The Washington Times - October 23, 2008, 09:33AM

I did this little exercise with some Maryland predictions a couple weeks back.

They were mostly good, though some of them look suspect in hindsight.

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As for the overall ACC predictions, there’s also a mixed bag in terms of quality.

Here’s a glance back, if only to bury the bad forecasts for good.

1. Chris Crane will not throw as many interceptions as Matt Ryan did in 2007.

Ryan threw 19 interceptions in 14 games. Crane has thrown nine interceptions in six games. This one could go down to the wire.

2. Clemson will lose at least two games.

Ding ding ding, and then some! The Tigers’ hype was ridiculous, but it is still hard to believe they are 3-4 and working under an interim coach. No one could have seen the bottom falling out quite so much.

3. Duke will win a conference game.

Much thanks to David Cutcliffe and the boys for not wasting time taking care of this one in the league opener against Virginia. I thought it would come Nov. 8 against N.C. State, but the Blue Devils dispatched their ugly league losing skid quickly.

4. Florida State will play in a New Year’s Day Bowl.

It certainly looks possible. The Seminoles could turn out to be the last team standing in the Atlantic Division, and they’ll be an attractive possibility for the Chick-Fil-A (New Year’s Eve) or Gator bowls if they don’t win the conference title.

5. Georgia Tech will play in a bowl.

One more win, and that will be a near-certainty. The Yellow Jackets exceeded expectations of at least a rocky start under coach Paul Johnson, and are 6-1 with a chance to become bowl eligible on Saturday. Johnson will not be underestimated at Tech again.

6. Da’Rel Scott will be Maryland’s first 1,000-yard rusher since 2002.

Scott has 555 yards, more than halfway to that preseason target, but he missed one game and was held in check for two more. It’s certainly more than possible – he’d need to average 63.6 yards over six regular-season games and a bowl – but it looks less likely than after three monster performancesto start the season.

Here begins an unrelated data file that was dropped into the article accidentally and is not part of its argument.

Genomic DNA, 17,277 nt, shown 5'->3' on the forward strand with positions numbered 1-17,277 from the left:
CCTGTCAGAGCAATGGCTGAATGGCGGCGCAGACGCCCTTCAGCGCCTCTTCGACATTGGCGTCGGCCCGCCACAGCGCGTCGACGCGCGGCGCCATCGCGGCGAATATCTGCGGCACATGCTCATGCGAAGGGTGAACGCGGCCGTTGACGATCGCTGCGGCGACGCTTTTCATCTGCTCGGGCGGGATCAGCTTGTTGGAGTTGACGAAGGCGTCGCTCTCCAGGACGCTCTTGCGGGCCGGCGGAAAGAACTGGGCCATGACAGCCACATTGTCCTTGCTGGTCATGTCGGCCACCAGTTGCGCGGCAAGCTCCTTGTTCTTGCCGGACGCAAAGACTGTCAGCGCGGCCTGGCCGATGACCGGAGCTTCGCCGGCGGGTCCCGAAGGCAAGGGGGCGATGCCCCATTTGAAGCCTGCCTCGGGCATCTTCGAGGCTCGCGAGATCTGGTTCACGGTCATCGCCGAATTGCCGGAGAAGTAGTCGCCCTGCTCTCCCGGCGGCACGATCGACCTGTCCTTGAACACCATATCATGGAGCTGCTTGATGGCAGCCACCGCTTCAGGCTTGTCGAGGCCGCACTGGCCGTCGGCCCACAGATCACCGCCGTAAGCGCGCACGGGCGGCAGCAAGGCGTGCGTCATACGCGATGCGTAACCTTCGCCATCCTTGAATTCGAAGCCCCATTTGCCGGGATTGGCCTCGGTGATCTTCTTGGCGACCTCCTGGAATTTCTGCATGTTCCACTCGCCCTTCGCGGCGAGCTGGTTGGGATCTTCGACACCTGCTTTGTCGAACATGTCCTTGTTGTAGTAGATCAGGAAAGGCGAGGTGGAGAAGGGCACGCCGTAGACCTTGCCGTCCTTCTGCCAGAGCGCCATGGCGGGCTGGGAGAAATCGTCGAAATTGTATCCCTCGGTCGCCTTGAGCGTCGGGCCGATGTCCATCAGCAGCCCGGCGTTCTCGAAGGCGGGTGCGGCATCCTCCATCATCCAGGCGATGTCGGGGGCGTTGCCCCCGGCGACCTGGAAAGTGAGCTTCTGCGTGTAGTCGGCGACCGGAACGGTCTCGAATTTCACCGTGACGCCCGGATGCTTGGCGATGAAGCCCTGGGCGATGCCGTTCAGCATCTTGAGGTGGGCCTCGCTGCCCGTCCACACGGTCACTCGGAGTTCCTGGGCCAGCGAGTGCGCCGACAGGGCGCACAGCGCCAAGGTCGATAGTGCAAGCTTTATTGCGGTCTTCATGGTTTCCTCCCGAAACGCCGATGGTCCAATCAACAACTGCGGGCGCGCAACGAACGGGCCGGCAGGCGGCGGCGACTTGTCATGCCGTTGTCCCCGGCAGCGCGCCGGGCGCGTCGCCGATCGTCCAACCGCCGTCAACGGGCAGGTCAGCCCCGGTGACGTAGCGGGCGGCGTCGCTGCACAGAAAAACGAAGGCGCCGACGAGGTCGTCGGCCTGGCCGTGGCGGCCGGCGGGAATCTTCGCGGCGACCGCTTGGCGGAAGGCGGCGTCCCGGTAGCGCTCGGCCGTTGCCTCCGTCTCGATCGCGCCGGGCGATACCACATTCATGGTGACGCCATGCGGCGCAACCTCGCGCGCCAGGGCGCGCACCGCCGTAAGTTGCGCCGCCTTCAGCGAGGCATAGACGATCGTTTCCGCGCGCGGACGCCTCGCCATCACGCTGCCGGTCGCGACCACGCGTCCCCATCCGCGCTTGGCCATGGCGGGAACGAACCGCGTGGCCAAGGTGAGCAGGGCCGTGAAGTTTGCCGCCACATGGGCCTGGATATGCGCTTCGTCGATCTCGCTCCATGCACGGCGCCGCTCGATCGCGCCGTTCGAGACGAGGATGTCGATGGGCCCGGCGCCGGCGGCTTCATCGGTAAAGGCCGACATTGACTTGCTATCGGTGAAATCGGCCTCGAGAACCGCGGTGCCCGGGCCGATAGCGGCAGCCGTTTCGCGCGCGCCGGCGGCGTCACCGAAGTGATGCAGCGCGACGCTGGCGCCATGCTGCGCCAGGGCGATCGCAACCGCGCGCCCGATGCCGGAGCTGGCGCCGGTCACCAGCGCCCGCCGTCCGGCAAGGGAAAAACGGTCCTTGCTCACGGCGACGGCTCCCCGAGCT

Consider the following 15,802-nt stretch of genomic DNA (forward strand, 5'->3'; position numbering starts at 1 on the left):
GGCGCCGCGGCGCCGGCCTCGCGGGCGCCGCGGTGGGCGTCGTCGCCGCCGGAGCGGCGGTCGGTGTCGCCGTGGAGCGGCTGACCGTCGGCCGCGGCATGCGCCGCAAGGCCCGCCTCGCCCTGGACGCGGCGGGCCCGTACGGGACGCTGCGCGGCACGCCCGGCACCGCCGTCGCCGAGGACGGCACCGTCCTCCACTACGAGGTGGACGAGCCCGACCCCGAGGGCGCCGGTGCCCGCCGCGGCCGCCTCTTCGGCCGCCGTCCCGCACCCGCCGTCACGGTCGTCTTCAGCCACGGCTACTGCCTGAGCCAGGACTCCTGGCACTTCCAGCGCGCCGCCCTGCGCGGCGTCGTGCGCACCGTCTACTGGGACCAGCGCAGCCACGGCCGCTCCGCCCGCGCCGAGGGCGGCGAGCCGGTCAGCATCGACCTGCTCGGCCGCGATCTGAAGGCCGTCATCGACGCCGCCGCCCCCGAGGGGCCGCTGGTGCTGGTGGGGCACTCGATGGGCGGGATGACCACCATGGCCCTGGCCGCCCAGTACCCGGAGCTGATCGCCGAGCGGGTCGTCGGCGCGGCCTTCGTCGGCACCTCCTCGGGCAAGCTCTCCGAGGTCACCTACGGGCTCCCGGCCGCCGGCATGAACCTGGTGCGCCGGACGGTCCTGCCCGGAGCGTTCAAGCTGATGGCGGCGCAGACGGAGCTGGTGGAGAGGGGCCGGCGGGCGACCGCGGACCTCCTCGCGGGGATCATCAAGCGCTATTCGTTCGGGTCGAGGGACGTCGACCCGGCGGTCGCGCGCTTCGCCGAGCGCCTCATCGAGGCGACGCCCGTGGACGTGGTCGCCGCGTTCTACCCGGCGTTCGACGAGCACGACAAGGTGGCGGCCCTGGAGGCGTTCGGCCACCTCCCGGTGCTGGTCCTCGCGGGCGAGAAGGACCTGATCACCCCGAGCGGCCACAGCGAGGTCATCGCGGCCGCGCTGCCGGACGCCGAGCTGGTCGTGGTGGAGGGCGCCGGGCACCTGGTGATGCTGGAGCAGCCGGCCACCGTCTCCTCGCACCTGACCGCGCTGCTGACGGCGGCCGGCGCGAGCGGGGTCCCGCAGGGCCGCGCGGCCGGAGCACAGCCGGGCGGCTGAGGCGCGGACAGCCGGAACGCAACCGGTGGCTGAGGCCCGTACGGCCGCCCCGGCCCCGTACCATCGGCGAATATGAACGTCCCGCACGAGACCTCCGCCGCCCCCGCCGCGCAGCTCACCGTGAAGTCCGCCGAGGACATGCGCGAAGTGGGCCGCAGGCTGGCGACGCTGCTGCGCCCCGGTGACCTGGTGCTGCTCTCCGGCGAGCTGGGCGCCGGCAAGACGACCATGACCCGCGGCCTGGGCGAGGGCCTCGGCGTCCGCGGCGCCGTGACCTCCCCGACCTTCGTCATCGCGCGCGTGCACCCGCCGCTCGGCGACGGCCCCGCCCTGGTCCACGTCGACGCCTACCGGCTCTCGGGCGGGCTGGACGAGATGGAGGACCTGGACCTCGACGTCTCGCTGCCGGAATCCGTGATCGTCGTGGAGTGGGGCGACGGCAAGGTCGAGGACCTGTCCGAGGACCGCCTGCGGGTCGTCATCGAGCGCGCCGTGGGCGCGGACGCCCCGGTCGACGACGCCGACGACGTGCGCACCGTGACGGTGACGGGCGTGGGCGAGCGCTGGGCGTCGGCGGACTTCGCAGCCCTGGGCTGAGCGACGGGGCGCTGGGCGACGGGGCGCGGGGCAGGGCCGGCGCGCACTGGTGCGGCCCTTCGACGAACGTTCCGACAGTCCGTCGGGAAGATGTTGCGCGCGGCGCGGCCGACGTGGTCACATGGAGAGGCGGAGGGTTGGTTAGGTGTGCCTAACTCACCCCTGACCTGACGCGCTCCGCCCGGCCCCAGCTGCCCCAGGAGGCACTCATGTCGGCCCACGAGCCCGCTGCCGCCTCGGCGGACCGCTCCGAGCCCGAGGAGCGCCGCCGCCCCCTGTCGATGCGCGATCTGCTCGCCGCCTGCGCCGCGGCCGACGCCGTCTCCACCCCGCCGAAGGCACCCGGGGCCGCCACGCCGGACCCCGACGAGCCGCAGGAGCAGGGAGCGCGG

7. Miami will not give up 30 points on four occasions again. It’s happened twice already, against Florida State and Duke. The Hurricanes’ five remaining opponents all rank in the bottom half of the ACC in scoring offense.

8. Hakeem Nicks will lead the ACC in receiving yardage. He holds a lead of nearly 200 yards over Virginia’s Kevin Ogletree, and as the Tar Heels’ top target, he’s unlikely to relinquish such a large edge.

9. N.C. State will change starting quarterbacks more than any other team in the ACC. The Wolfpack have switched starters four times because of Russell Wilson’s injuries. That would put them ahead of everyone else.

10. A Virginia wide receiver will catch more than 21 passes. Ogletree has 37 catches, so he’s well on his way to tripling that number – which was the high for a Cavaliers wideout in 2007.

11. Macho Harris will be the ACC’s player of the year. Well, it’s not like all the people picking players out of Clemson’s backfield were right, too. I’ll give myself credit for being on the right track, since there’s a compelling case to be made that the league’s best player is a defender from a school in the Old Dominion. It just so happens to be Virginia linebacker Clint Sintim, not Harris.

12. Sam Swank will break the ACC’s career scoring record. It’s tough to account for injuries. Swank needs 68 points to eclipse former Maryland kicker Nick Novak, but he’s missed two games and could sit out a third at Miami on Saturday. Given Swank’s ranger, I’d have given him a decent chance to average nearly eight points over his final nine games. Now, though, it looks like Novak’s record will be safe.

Patrick Stevens